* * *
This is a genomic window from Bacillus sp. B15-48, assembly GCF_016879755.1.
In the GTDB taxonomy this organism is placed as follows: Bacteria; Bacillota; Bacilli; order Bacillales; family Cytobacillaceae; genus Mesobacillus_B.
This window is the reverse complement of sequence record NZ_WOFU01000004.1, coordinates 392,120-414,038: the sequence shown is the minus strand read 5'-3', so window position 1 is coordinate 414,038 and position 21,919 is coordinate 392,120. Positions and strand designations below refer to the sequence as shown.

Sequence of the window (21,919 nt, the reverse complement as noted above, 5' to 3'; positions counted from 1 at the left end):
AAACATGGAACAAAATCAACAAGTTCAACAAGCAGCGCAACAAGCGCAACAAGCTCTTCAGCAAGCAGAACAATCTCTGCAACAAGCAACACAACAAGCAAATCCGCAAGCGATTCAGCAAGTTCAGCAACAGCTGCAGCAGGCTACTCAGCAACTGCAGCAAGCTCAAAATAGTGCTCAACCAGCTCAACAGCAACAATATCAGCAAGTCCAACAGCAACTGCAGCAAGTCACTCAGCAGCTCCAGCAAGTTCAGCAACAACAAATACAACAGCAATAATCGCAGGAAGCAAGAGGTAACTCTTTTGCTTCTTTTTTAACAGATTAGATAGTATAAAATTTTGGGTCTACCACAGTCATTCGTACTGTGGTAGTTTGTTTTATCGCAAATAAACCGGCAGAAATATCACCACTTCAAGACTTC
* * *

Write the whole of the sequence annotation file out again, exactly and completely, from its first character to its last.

This is a genomic window from Bacillus sp. B15-48, assembly GCF_016879755.1.
In the GTDB taxonomy this organism is placed as follows: Bacteria; Bacillota; Bacilli; order Bacillales; family Cytobacillaceae; genus Mesobacillus_B.
This window is the reverse complement of sequence record NZ_WOFU01000004.1, coordinates 392,120-414,038: the sequence shown is the minus strand read 5'-3', so window position 1 is coordinate 414,038 and position 21,919 is coordinate 392,120. Positions and strand designations below refer to the sequence as shown.

Sequence of the window (21,919 nt, the reverse complement as noted above, 5' to 3'; positions counted from 1 at the left end):
AAACATGGAACAAAATCAACAAGTTCAACAAGCAGCGCAACAAGCGCAACAAGCTCTTCAGCAAGCAGAACAATCTCTGCAACAAGCAACACAACAAGCAAATCCGCAAGCGATTCAGCAAGTTCAGCAACAGCTGCAGCAGGCTACTCAGCAACTGCAGCAAGCTCAAAATAGTGCTCAACCAGCTCAACAGCAACAATATCAGCAAGTCCAACAGCAACTGCAGCAAGTCACTCAGCAGCTCCAGCAAGTTCAGCAACAACAAATACAACAGCAATAATCGCAGGAAGCAAGAGGTAACTCTTTTGCTTCTTTTTTAACAGATTAGATAGTATAAAATTTTGGGTCTACCACAGTCATTCGTACTGTGGTAGTTTGTTTTATCGCAAATAAACCGGCAGAAATATCACCACTTCAAGACTTC